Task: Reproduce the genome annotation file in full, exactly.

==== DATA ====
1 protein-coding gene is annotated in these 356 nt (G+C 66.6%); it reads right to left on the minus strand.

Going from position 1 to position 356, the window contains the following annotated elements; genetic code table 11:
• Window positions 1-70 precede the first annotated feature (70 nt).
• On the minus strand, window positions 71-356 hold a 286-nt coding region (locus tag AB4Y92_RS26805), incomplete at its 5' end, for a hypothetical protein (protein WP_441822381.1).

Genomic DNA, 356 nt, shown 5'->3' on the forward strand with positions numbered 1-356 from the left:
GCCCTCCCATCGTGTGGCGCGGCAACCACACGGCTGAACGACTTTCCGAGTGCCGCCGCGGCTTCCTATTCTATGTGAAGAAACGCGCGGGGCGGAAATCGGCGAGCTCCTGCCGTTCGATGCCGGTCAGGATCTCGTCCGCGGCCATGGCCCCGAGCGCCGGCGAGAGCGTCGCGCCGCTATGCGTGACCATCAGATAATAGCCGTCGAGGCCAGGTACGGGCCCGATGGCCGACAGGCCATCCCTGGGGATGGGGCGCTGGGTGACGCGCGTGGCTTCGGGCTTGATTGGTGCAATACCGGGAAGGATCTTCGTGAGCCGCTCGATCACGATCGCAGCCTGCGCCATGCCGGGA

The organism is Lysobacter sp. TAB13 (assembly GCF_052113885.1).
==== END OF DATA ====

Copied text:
1 protein-coding gene is annotated in these 356 nt (G+C 66.6%); it reads right to left on the minus strand.

Going from position 1 to position 356, the window contains the following annotated elements; genetic code table 11:
• Window positions 1-70 precede the first annotated feature (70 nt).
• On the minus strand, window positions 71-356 hold a 286-nt coding region (locus tag AB4Y92_RS26805), incomplete at its 5' end, for a hypothetical protein (protein WP_441822381.1).

Genomic DNA, 356 nt, shown 5'->3' on the forward strand with positions numbered 1-356 from the left:
GCCCTCCCATCGTGTGGCGCGGCAACCACACGGCTGAACGACTTTCCGAGTGCCGCCGCGGCTTCCTATTCTATGTGAAGAAACGCGCGGGGCGGAAATCGGCGAGCTCCTGCCGTTCGATGCCGGTCAGGATCTCGTCCGCGGCCATGGCCCCGAGCGCCGGCGAGAGCGTCGCGCCGCTATGCGTGACCATCAGATAATAGCCGTCGAGGCCAGGTACGGGCCCGATGGCCGACAGGCCATCCCTGGGGATGGGGCGCTGGGTGACGCGCGTGGCTTCGGGCTTGATTGGTGCAATACCGGGAAGGATCTTCGTGAGCCGCTCGATCACGATCGCAGCCTGCGCCATGCCGGGA

The organism is Lysobacter sp. TAB13 (assembly GCF_052113885.1).